The Legal Side of Employee Health Savings Accounts

Health Savings Accounts (HSA) can help offset the costs of your employees’ medical care when they are enrolled in a High Deductible Health Plan (HDHP). Many employers find that the premium savings with HDHPs can be used to encourage their people to choose HDHP’s by contributing some or all of the savings to their groups HSAs. When doing so, it’s best to understand that employer contributions must adhere to strict Internal Revenue Code standards and rules.

Comparability – fairness rules
When you contribute to your employees’ HSA accounts, you must contribute a comparable amount to comparable employees. This means:


  • An equal amount (of dollars) or
  • An equal percentage (of deductible for the HDHP)

To all:

  • Current full-time, or
  • Current part time (30 hours or less), or
  • Former employees

Exceptions – high rollers
The only exception to the comparability rule allows you to make larger contributions to the HSAs of all non-highly compensated employees (NHCE).

Highly compensated employees (HCE) meaning:

  • Employees making more than the Index Compensation Amount in the previous year ($120,000 in 2015, $115,000 in 2014)
  • Employees owning 5% or more of the business in the previous year
    • Includes children whose ownership is “attributed” via stock
  • And if you like, employees with earnings in the top 20% of your company

Take note - even if your employee’s salary is $40k, if they own 7% of the business, they’re considered highly compensated – regardless of profit or revenue of the company.

Ways to Falter – getting specific
They key word to remember in the IRS definitions and rules is all. Companies unwittingly fail the comparability test by attempting to get more specific. HSAs offered under cafeteria plans, for example, are subject to the non-discrimination test – a test to check that your benefits plan isn’t favoring the highly compensated.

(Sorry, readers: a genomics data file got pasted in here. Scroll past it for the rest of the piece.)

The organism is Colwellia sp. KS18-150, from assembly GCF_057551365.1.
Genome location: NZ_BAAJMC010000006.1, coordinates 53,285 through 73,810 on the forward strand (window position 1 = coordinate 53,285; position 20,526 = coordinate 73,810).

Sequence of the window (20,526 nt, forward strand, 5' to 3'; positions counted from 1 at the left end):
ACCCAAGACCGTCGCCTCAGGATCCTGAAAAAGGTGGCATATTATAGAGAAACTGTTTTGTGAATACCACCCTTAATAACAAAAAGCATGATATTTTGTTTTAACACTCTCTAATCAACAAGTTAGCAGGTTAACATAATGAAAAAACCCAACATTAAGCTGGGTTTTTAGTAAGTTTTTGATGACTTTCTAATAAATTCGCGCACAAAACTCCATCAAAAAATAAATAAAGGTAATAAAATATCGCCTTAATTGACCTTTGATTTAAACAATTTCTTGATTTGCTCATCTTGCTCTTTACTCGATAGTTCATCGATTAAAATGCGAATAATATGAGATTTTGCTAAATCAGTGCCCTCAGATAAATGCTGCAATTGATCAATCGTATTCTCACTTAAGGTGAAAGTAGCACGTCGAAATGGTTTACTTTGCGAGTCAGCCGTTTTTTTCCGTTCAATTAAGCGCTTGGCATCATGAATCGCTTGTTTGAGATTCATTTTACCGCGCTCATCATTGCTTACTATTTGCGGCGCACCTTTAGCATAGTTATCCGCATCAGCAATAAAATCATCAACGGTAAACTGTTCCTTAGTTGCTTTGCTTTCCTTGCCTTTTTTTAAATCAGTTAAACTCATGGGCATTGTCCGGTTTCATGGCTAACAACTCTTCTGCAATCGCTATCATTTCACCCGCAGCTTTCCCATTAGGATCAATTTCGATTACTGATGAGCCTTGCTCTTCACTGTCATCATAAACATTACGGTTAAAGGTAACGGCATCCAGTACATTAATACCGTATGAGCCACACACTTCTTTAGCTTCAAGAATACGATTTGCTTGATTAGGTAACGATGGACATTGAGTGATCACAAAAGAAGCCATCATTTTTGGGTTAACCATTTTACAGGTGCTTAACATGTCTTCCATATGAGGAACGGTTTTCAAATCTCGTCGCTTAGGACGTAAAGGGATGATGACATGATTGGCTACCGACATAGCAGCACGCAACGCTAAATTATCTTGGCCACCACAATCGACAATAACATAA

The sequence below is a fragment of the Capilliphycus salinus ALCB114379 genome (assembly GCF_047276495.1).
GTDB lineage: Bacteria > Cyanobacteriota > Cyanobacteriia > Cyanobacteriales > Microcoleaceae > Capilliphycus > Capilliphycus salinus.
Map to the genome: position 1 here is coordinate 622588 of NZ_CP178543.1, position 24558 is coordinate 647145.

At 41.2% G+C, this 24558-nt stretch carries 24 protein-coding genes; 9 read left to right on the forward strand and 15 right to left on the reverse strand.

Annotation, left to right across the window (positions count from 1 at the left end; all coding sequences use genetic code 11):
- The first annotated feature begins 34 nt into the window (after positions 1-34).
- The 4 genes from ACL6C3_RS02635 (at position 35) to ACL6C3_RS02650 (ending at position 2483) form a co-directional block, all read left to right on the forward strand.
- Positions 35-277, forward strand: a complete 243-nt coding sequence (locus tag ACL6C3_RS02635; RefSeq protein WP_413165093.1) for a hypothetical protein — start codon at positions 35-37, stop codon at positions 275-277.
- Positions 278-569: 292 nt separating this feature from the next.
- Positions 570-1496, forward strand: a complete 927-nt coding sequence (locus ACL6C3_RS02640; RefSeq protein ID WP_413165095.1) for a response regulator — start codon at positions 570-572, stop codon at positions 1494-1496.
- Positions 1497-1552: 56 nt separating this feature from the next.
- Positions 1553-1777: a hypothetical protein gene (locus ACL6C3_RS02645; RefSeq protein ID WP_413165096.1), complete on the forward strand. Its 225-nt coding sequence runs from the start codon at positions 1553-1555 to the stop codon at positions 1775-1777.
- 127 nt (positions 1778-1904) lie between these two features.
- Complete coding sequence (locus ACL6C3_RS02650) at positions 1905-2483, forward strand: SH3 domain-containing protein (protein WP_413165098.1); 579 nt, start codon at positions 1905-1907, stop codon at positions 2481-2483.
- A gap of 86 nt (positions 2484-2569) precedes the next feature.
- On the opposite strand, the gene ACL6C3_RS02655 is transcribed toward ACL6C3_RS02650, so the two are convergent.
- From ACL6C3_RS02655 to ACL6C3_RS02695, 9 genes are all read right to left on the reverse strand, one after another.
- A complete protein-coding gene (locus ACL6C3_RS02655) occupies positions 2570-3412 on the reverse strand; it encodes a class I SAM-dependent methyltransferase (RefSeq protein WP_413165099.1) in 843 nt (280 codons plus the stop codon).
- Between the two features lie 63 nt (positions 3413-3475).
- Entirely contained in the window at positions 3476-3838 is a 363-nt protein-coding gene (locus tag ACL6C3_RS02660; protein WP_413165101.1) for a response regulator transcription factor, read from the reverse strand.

Under the comparability rule, you could fail the test by:

  • Attempting to contribute to certain employees only ($1000 to full time )
  • Attempting to contribute based on a sliding-scale of hours worked (employees working 20 hours or less gets 25% deductible contribution, 39 hours or less = 50%, 40+ hours = 75%)
  • Setting their own standard of contribution eligibility (contributions to employees earning salaries in the lower 50% only)

Penalty – not chump change
Discouraging employers from breaking and bending these rules is a 35% excise tax on the total amount contributed to employee HSAs.

In the case of HSAs, a strong broker or benefits consultant should be able to help you provide a package that suits your recruitment and financial needs and your lawyer or legal counsel can ensure your package complies with rules such as these.

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